It's hard to believe that "Crouching Tiger, Hidden Dragon" was eleven years ago.

If you don't remember what it was like when that film was coming out, let me take you back.  Sony Pictures Classics took Ang Lee's Chinese language masterpiece that was my favorite film of the last decade and turned it into a genuine box-office phenomenon.  A movie with subtitles.  That's supposed to be impossible.  Anyone will tell you that audiences simply don't want to read a movie, and any movie with subtitles is doomed to a certain size audience and no more than that.  But Tom Bernard and Michael Barker bet on "Crouching Tiger, Hidden Dragon," and more than that, they strategized.  They made a big play with that film, and it paid off and paid off and paid off for them.  It's still one of the biggest foreign-language releases of all time.

Barker and Bernard have been around since the dawn of man, of course, and they've been adventurous distributors longer than I've been a film fan.  I've met both of them many times over the years, and they're exactly what I would have hoped, smart and still engaged and always looking.  They really do love that moment where they get to present something exciting to the general public.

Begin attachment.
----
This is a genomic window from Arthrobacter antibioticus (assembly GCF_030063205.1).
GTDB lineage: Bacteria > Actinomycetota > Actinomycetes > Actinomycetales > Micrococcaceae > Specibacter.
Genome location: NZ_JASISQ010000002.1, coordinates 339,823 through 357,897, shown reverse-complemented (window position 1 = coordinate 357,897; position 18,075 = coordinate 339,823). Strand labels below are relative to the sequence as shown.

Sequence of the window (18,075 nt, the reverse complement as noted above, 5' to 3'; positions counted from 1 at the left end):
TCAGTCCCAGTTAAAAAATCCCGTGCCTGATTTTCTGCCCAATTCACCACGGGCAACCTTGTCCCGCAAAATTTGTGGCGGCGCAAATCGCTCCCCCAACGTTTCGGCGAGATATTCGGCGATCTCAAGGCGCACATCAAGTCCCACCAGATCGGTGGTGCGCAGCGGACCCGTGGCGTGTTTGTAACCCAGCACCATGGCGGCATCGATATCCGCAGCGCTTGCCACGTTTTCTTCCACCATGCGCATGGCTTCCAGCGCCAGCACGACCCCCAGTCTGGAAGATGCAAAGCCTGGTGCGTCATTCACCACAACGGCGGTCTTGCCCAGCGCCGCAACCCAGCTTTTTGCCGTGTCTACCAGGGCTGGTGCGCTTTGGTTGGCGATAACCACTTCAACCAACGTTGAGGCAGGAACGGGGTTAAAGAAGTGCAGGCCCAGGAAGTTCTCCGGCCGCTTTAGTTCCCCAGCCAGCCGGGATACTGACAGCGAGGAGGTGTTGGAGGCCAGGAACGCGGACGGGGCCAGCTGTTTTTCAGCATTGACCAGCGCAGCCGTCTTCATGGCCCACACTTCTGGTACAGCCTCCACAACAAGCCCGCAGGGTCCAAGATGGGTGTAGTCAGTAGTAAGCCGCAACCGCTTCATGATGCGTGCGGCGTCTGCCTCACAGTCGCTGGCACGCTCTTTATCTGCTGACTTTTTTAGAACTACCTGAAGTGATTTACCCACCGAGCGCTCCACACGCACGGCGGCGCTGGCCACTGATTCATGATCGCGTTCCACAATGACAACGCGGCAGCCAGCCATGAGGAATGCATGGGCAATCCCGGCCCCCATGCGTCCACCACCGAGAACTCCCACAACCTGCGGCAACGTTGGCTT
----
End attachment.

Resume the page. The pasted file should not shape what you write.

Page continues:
And with "The Raid," they've got the single biggest potential hit in their hands that they've had since "Crouching Tiger, Hidden Dragon."  This is a film that, marketed and cultivated properly, could be a genuine  box-office sensation, because it is one of the most non-stop kinetic action moves I've ever seen, and a major, major action cinema accomplishment.

This summer, when I was at Cannes, I first heard that Sony International was getting involved with the movie based on an unfinished fight reel they saw.  I'm sure they figured that, worst case scenario, this is a direct-to-video title with a cool trailer.  But I was at the film's first screening at this year's Toronto Film Festival, and I don't think it's an exaggeration to say that it felt like being at the first screening of John Woo's "Hard Boiled."

Evidently, Barker and Bernard felt the same way, because while the common wisdom after Toronto was that Screen Gems would handle the release, that was not something that had been officially announced.  Deadline broke the news today that it will actually be Sony Pictures Classics that handles the release, and that is good news indeed.  Barker and Bernard work hard for the movies they love, and I've heard that they are crazy enthusiastic for this one.

Are we going to see "The Raid" at Sundance or SXSW?  Time will tell.  I'm sure SPC is going to work to build awareness and word-of-mouth before they finally unleash this one on the general public sometime in 2012, but it's going to be exciting to see how they do it and when.  I'm just glad this has been made official, and I can't wait for action fans around the world to see the movie.